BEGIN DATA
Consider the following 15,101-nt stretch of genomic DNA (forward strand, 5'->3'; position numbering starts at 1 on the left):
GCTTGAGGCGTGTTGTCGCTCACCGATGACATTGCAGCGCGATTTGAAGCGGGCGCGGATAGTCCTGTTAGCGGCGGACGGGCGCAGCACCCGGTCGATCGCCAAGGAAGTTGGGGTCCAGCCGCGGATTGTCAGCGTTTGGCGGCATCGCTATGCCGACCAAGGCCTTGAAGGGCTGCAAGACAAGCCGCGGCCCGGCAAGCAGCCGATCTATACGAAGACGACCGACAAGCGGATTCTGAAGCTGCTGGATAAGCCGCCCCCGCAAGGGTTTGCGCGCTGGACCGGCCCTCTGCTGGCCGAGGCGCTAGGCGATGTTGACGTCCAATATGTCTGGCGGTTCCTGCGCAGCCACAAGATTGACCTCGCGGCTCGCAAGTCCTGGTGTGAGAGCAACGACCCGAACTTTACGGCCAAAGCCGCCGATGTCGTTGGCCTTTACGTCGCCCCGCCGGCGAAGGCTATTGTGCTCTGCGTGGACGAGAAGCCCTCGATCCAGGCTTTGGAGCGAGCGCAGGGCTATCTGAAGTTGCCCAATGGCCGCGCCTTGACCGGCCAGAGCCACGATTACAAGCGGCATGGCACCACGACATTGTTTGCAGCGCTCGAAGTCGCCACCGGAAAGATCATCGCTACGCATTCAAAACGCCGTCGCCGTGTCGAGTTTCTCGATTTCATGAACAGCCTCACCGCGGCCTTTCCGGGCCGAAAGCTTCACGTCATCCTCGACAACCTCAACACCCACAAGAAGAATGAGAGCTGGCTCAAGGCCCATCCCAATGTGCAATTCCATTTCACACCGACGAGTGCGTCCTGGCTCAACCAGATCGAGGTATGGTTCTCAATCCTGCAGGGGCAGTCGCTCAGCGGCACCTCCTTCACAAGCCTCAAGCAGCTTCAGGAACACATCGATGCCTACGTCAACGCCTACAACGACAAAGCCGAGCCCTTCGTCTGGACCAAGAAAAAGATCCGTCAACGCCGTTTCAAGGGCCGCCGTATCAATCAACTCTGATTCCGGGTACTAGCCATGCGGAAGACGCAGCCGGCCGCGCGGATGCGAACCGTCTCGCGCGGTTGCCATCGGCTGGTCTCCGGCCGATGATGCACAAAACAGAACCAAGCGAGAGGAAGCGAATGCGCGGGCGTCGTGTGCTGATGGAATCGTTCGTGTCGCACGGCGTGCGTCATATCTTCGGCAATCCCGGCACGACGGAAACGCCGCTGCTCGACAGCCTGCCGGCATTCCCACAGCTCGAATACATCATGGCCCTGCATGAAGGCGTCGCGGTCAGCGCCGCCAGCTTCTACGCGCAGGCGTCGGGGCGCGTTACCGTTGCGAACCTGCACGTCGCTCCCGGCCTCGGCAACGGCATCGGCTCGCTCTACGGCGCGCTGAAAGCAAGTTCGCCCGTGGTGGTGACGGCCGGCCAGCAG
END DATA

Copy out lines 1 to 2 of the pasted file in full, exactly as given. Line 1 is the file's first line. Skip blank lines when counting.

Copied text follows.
Consider the following 15,101-nt stretch of genomic DNA (forward strand, 5'->3'; position numbering starts at 1 on the left):
GCTTGAGGCGTGTTGTCGCTCACCGATGACATTGCAGCGCGATTTGAAGCGGGCGCGGATAGTCCTGTTAGCGGCGGACGGGCGCAGCACCCGGTCGATCGCCAAGGAAGTTGGGGTCCAGCCGCGGATTGTCAGCGTTTGGCGGCATCGCTATGCCGACCAAGGCCTTGAAGGGCTGCAAGACAAGCCGCGGCCCGGCAAGCAGCCGATCTATACGAAGACGACCGACAAGCGGATTCTGAAGCTGCTGGATAAGCCGCCCCCGCAAGGGTTTGCGCGCTGGACCGGCCCTCTGCTGGCCGAGGCGCTAGGCGATGTTGACGTCCAATATGTCTGGCGGTTCCTGCGCAGCCACAAGATTGACCTCGCGGCTCGCAAGTCCTGGTGTGAGAGCAACGACCCGAACTTTACGGCCAAAGCCGCCGATGTCGTTGGCCTTTACGTCGCCCCGCCGGCGAAGGCTATTGTGCTCTGCGTGGACGAGAAGCCCTCGATCCAGGCTTTGGAGCGAGCGCAGGGCTATCTGAAGTTGCCCAATGGCCGCGCCTTGACCGGCCAGAGCCACGATTACAAGCGGCATGGCACCACGACATTGTTTGCAGCGCTCGAAGTCGCCACCGGAAAGATCATCGCTACGCATTCAAAACGCCGTCGCCGTGTCGAGTTTCTCGATTTCATGAACAGCCTCACCGCGGCCTTTCCGGGCCGAAAGCTTCACGTCATCCTCGACAACCTCAACACCCACAAGAAGAATGAGAGCTGGCTCAAGGCCCATCCCAATGTGCAATTCCATTTCACACCGACGAGTGCGTCCTGGCTCAACCAGATCGAGGTATGGTTCTCAATCCTGCAGGGGCAGTCGCTCAGCGGCACCTCCTTCACAAGCCTCAAGCAGCTTCAGGAACACATCGATGCCTACGTCAACGCCTACAACGACAAAGCCGAGCCCTTCGTCTGGACCAAGAAAAAGATCCGTCAACGCCGTTTCAAGGGCCGCCGTATCAATCAACTCTGATTCCGGGTACTAGCCATGCGGAAGACGCAGCCGGCCGCGCGGATGCGAACCGTCTCGCGCGGTTGCCATCGGCTGGTCTCCGGCCGATGATGCACAAAACAGAACCAAGCGAGAGGAAGCGAATGCGCGGGCGTCGTGTGCTGATGGAATCGTTCGTGTCGCACGGCGTGCGTCATATCTTCGGCAATCCCGGCACGACGGAAACGCCGCTGCTCGACAGCCTGCCGGCATTCCCACAGCTCGAATACATCATGGCCCTGCATGAAGGCGTCGCGGTCAGCGCCGCCAGCTTCTACGCGCAGGCGTCGGGGCGCGTTACCGTTGCGAACCTGCACGTCGCTCCCGGCCTCGGCAACGGCATCGGCTCGCTCTACGGCGCGCTGAAAGCAAGTTCGCCCGTGGTGGTGACGGCCGGCCAGCAG